The critical appraisal results for each of the studies are summarised in online supplemental material S3. There was agreement among the reviewers to include all the studies that were appraised. Regarding SRs, most (n=9) had moderate quality, three had high quality and only one was of low quality. This lower quality was mainly due to problems of no explicit statement that the review methods were established prior to the conducting of the review, issues in selection of the study designs, insufficient search strategy, not providing a list of excluded studies and justifying the exclusions, not reporting on the sources of funding and not investigating the publication bias. The majority of the RCTs included were of moderate to high quality, except for one, that was low. In general, all RCTs had issues with allocation concealment and blinding of participants and outcomes, which might be expected given the nature of the intervention.

Characteristics of included studies and interventions

Study characteristics are detailed in online supplemental material S4. Regarding interventions, the most commonly studied among the 19 RCTs were specific interactive disease education (n=10),26–35 problem solving (n=9),26 28 32 33 35–40 cognitive–behavioural therapy (n=8),32 33 38–43 goal setting (n=6),26 32 35–38 40 patient education (n=5),35–37 41 44–46 and response training (n=2).32 34 Of note, several RCTs had addressed more than one intervention.

Of the 13 included SRs, the most studied interventions were multi-component or single exercise/physical activity (n=6),47–52 psychosocial interventions (n=5),47 53–56 education (n=2)57 58 and self-management (n=1).59 Studies were very heterogeneous from a methodological, clinical and even statistical point of view; thus, data pooling was not possible. Table 1 and online supplemental material S5 provide a summary on the effects of interventions per outcome.

Table 1

Short version of GRADE Summary of Findings


This SR shows some beneficial effects of components of self-management, such as specific interactive disease education,26–35 problem solving,26 28 32 33 35–40 cognitive–behavioural therapy,32 33 38–43 goal setting,26 32 35–38 40 patient education35–37 41 44–46 and response training.32 34 Also, multicomponent or single exercise/physical activity,47–52 psychosocial interventions,47 53–56 education57 58 and self-management,59 in general, also corroborate this trend. Several other studies explored the effectiveness of self-management interventions in undifferentiated chronic diseases or other rheumatic diseases besides IA.60–64 Other outcomes, for example, disease activity, healthcare use, psychophysiological complaints, anxiety/depression and functional disability, were either controversial or had no positive effect.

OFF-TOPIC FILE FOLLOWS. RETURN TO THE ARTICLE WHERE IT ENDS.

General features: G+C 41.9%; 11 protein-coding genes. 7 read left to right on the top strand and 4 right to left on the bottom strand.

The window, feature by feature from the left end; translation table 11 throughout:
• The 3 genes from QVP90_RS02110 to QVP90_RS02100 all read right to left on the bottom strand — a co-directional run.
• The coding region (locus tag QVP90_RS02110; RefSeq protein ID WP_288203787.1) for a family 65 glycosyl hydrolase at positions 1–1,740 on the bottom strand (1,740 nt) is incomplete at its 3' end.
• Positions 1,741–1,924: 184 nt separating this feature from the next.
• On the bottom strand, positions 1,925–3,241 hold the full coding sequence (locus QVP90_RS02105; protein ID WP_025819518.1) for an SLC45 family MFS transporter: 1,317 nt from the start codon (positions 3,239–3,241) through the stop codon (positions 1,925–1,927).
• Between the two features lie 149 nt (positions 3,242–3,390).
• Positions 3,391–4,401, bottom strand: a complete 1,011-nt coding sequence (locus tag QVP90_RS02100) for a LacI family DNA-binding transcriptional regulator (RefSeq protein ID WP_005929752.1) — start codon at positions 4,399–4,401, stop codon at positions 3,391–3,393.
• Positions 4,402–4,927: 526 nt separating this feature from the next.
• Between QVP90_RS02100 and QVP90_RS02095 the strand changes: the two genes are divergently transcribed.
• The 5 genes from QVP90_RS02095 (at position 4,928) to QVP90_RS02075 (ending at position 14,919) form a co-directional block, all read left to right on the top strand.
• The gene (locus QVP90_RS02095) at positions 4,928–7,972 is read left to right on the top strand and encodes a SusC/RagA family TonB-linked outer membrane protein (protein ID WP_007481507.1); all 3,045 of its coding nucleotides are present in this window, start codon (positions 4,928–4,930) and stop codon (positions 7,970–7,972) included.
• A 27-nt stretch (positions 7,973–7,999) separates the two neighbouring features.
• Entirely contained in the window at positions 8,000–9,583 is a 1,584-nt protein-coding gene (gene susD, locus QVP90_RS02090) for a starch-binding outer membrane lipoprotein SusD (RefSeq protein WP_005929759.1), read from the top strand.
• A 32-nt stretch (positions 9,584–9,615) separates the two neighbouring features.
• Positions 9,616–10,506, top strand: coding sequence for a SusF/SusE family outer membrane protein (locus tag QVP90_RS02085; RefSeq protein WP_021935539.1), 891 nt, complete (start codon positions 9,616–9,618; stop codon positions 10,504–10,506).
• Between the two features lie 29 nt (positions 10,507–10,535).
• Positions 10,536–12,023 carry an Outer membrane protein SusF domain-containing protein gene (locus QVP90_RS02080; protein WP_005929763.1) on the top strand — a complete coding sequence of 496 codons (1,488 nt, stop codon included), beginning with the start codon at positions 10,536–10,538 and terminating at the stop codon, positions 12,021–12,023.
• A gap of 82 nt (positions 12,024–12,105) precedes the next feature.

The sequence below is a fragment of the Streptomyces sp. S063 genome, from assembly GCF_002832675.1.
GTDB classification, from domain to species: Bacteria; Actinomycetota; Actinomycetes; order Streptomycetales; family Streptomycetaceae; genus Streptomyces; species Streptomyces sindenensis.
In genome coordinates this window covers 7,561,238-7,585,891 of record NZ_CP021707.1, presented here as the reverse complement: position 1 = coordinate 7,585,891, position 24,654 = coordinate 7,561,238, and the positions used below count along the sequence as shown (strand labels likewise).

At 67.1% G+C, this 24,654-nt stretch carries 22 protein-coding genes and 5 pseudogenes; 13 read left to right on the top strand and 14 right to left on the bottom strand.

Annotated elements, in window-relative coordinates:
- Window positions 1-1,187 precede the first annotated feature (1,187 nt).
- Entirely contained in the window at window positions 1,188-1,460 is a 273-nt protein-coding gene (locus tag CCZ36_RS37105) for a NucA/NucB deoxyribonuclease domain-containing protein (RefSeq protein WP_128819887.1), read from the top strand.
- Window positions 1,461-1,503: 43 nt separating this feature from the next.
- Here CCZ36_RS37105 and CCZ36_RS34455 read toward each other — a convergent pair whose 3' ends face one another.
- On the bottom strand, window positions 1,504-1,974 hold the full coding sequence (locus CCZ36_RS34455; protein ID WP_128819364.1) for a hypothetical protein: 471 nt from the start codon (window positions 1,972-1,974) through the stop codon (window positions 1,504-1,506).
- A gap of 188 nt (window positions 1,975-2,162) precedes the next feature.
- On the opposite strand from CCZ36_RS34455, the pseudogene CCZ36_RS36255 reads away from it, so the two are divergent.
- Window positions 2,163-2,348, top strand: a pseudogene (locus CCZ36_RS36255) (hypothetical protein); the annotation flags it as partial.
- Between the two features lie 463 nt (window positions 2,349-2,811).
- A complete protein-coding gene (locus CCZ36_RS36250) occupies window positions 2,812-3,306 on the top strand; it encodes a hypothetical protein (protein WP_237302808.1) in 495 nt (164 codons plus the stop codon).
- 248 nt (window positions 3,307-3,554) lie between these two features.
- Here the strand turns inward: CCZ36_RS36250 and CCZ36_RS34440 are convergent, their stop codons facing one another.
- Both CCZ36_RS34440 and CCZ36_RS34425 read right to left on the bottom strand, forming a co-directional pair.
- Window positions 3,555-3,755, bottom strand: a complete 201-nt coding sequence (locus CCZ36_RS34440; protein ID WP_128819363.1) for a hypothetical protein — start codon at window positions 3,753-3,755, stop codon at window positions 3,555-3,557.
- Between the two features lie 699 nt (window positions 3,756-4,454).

The presentation of the findings by individual components of the self-management interventions was driven primarily by the heterogeneity of the interventions, which did not allow ‘points of convergence’. As shown in table 1, there is no high certainty of the evidence on self-management interventions in IA, and most of the certainty of evidence is moderate or low. This is natural because self-management is a so-called ‘complex intervention’. In complex interventions, the efficacy of specific components is difficult to isolate.65 The majority of interventions included some sort of patient education, problem solving and cognitive–behavioural therapy which are to be expected in the context of self-management.

The interventions were delivered by a range of healthcare professionals including rheumatologists, nurses, psychologists, nutritionists, physiotherapists, occupational therapists, social workers and dieticians. Besides them, the multidisciplinary teams that delivered the interventions also included laypersons, pairs of lay leaders, counsellors and yoga teachers, although with a smaller participation.

No expert patients were involved in the delivery of education or interventions based on the published literature, which is in contrasts to what is being offered at least by some patient organisations. This observation was perhaps due to the setting of the studies (mainly hospitals (secondary care)), the year of the publication of the most long-standing studies which is still not sensitive to the growing patient research partners paradigm, and due to a pure research context of the study.